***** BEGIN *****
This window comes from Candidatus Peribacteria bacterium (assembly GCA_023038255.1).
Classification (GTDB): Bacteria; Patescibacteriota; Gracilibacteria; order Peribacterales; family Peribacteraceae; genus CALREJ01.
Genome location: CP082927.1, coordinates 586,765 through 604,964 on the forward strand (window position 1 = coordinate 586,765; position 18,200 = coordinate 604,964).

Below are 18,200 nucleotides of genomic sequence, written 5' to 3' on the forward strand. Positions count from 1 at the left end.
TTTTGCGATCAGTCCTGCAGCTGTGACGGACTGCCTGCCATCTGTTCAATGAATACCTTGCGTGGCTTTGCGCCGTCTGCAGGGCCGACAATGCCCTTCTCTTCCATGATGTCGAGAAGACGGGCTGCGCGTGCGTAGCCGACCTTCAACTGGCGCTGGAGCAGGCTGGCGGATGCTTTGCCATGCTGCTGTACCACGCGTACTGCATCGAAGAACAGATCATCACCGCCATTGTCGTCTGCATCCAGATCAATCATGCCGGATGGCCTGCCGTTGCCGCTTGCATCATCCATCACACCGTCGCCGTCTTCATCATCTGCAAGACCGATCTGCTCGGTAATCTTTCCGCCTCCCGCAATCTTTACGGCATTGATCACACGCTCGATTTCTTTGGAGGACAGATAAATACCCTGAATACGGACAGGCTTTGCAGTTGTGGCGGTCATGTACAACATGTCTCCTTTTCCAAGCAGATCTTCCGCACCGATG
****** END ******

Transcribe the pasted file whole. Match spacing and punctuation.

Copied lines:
This window comes from Candidatus Peribacteria bacterium (assembly GCA_023038255.1).
Classification (GTDB): Bacteria; Patescibacteriota; Gracilibacteria; order Peribacterales; family Peribacteraceae; genus CALREJ01.
Genome location: CP082927.1, coordinates 586,765 through 604,964 on the forward strand (window position 1 = coordinate 586,765; position 18,200 = coordinate 604,964).

Below are 18,200 nucleotides of genomic sequence, written 5' to 3' on the forward strand. Positions count from 1 at the left end.
TTTTGCGATCAGTCCTGCAGCTGTGACGGACTGCCTGCCATCTGTTCAATGAATACCTTGCGTGGCTTTGCGCCGTCTGCAGGGCCGACAATGCCCTTCTCTTCCATGATGTCGAGAAGACGGGCTGCGCGTGCGTAGCCGACCTTCAACTGGCGCTGGAGCAGGCTGGCGGATGCTTTGCCATGCTGCTGTACCACGCGTACTGCATCGAAGAACAGATCATCACCGCCATTGTCGTCTGCATCCAGATCAATCATGCCGGATGGCCTGCCGTTGCCGCTTGCATCATCCATCACACCGTCGCCGTCTTCATCATCTGCAAGACCGATCTGCTCGGTAATCTTTCCGCCTCCCGCAATCTTTACGGCATTGATCACACGCTCGATTTCTTTGGAGGACAGATAAATACCCTGAATACGGACAGGCTTTGCAGTTGTGGCGGTCATGTACAACATGTCTCCTTTTCCAAGCAGATCTTCCGCACCGATG